Yes, this is the truth. My son and daughter were scheduled on the same day for their surgery. During the preoperative evaluation, the anesthesiologist noticed that my son had a lingering cold. They decided to postpone his surgery for another day, so that left my daughter continuing the surgery by herself. I was disappointed because I wanted them to have it done at the same time to get it over with. Also, I wanted them to lean on one another for support through the healing process. They allowed both parents to go back to the operating room and stay with your child until they fell asleep, but only one of us could go since my son was there. We decided that I would go with her to the back, while my husband stayed with our son.
I was given scrubs to put on and as I was dressing myself, the nurse suggested that I let her use my phone to distract her from entering the OR. I did. And off we went. I followed closely behind as they wheeled her down the bright hallways into the OR. The anesthesiologist asked me to pick her up and let her sit in my lap as they placed the mask on her face to distribute the medicine. It was a crowd of health care professionals standing around us as I sat there holding her closely. She looked at me and in seconds her eyes rolled to the back of her head and her body started to tremble as if she was trying to fight from falling asleep. I must have had a look of concern on my face because the anesthesiologist reassured me that it’s normal for kids to react that way once given the medicine. Then I kissed her on her forehead and the nurse took her from me and laid her limped body on the bed.
THAT SHOOK ME!
Soon after they walked me out of the OR. As I made my way down the long hallway back to the pre-op room where my husband and son were patiently waiting, I couldn’t hold it in no more.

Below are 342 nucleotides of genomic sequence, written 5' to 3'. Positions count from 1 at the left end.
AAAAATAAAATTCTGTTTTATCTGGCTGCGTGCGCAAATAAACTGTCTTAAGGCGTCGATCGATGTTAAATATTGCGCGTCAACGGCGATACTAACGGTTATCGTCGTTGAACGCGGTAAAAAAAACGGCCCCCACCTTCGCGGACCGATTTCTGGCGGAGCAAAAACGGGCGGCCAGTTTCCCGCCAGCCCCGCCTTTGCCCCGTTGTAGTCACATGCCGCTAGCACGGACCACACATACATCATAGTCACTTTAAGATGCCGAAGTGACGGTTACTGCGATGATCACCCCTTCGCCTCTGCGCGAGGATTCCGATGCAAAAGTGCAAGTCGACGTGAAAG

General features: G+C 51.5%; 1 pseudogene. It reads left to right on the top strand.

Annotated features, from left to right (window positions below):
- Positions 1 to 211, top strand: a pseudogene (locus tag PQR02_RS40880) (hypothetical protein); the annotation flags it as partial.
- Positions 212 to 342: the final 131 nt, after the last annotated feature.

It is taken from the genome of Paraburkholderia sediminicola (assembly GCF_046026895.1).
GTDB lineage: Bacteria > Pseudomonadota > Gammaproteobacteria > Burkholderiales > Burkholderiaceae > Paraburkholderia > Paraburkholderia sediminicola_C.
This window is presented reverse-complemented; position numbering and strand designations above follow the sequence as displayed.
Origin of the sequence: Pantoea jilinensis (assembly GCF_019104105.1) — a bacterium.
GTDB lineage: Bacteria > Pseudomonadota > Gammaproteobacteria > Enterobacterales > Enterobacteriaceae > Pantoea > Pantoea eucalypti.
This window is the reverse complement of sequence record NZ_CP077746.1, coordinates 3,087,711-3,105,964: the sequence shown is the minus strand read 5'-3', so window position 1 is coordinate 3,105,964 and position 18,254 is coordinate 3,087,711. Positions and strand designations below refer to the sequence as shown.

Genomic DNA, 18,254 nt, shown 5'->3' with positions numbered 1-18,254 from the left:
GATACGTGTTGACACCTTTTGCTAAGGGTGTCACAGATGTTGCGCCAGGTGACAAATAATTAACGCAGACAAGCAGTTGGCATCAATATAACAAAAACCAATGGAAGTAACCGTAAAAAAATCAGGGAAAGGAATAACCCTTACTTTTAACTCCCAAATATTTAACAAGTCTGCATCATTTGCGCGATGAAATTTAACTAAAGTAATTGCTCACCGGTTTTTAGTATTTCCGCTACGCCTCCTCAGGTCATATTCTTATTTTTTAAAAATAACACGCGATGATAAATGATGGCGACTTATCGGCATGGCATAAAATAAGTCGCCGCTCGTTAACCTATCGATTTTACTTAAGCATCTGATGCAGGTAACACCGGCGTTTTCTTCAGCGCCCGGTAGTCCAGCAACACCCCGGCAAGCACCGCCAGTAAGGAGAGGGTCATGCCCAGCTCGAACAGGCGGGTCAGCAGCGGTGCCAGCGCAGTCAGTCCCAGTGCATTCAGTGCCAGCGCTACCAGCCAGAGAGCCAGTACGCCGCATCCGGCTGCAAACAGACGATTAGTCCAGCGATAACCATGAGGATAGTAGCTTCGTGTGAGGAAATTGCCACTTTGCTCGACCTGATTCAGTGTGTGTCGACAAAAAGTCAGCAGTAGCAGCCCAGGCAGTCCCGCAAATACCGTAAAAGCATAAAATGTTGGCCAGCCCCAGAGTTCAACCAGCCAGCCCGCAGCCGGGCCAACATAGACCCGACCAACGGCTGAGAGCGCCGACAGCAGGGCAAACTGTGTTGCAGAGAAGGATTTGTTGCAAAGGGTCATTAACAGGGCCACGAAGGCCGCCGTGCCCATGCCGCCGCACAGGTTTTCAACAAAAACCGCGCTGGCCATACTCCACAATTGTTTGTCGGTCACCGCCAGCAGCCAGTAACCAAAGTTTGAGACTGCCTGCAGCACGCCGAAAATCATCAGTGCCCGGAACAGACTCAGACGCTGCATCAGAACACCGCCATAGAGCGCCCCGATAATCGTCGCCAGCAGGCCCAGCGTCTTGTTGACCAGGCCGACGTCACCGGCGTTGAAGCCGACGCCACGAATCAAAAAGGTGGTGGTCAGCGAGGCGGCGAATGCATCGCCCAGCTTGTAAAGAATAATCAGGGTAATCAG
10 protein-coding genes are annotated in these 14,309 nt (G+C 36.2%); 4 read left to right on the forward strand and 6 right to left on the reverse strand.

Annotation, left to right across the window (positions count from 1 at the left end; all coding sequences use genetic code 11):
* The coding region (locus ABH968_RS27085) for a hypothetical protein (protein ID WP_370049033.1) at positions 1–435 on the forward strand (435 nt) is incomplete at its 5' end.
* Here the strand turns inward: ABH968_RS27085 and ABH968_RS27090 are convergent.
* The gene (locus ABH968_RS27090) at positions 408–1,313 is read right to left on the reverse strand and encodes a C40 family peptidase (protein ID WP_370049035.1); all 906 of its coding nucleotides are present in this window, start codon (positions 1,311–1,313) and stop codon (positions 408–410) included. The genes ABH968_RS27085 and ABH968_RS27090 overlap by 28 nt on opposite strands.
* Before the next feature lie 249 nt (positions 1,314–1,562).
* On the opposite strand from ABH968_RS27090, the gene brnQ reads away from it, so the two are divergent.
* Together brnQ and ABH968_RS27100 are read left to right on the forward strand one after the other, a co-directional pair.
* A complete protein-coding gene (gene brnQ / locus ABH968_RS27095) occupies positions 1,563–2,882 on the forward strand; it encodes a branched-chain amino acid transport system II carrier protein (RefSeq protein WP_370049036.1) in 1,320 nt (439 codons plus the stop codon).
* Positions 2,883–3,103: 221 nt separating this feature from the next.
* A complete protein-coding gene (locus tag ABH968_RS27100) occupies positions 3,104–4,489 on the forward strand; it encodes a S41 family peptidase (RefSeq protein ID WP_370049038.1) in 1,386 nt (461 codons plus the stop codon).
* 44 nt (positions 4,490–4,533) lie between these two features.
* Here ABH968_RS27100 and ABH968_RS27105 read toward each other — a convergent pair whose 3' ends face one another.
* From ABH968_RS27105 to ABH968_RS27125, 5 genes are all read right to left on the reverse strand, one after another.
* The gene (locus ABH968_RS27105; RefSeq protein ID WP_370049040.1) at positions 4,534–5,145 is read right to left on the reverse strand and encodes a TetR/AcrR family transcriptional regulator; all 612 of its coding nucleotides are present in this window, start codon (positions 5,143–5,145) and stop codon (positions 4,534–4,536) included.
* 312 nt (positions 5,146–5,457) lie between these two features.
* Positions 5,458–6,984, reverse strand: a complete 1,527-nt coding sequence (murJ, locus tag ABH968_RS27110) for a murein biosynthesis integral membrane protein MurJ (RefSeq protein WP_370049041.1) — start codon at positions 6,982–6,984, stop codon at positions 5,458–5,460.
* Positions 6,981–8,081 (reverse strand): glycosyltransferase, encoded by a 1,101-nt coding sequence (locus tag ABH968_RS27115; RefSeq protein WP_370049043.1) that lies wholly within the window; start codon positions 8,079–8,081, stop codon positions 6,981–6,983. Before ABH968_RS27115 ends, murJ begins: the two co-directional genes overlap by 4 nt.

I burst into tears!!!
My husband was shocked to see me bawling and immediately walked over and gave me a hug. He assured me that it was going to be okay and that she will be fine. When I realized that my son was watching me, I had to get myself together quickly because I remembered that he had to come back for his, and I didn’t want to scare or worry him. Now don’t get me wrong. I said my prayer and believed God that the surgery was going to be successful and she have a quick recovery, but I am still human and it’s okay to cry. I cried, but I didn’t cry for long.
A month later we had to go back with my son. This time I let my husband lead the way. We followed close behind my son’s hospital bed to the OR. I felt a bit stronger after having the first experience with my daughter. I figured I handled him way better. It was my husband’s first time experiencing what I already had. They did my son slightly different, I’m thinking because of his age. They had huge flat screen TVs all over the OR room and there was a visual of an aquarium on the screens. They were trying to divert his attention to the screen asking him can he point out the blue fish. Yet, he was more interested in the bright lights and the many health care staff that surrounded him. They already moved him from his preop bed on to the surgery bed and laid him down on his back. When it was time for his anesthesia, my son fought. My husband had to step in along with another nurse to hold his strong 2-year-old body down.
THAT BROKE ME, BUT I didn’t cry.
My husband handled it very well, or at least he hid his emotions very well. Just know that if you do cry, it’s okay. Just don’t do it for too long.
4. Meredith: “Take their favorite toy to the hospital.”
Meredith suggested that you should take your child’s favorite toy to the hospital. That’s a great idea. Even the nursing staff suggested the same to me (stuffed animal or even a favorite blanket) with them when they were preparing us for surgery. However, the hospital that my children attended had a toy closet. I packed my kids favorite stuffed animal, but they completely forgot about it once they went inside the toy closet and picked out a toy to play with until surgery time.
However, the hospital that you may be taking your children to may not have a toy closet. So be sure to remember to pack something that will make them feel as comfortable as possible, or even remind them of home.
5. Stock up on popsicles and juice.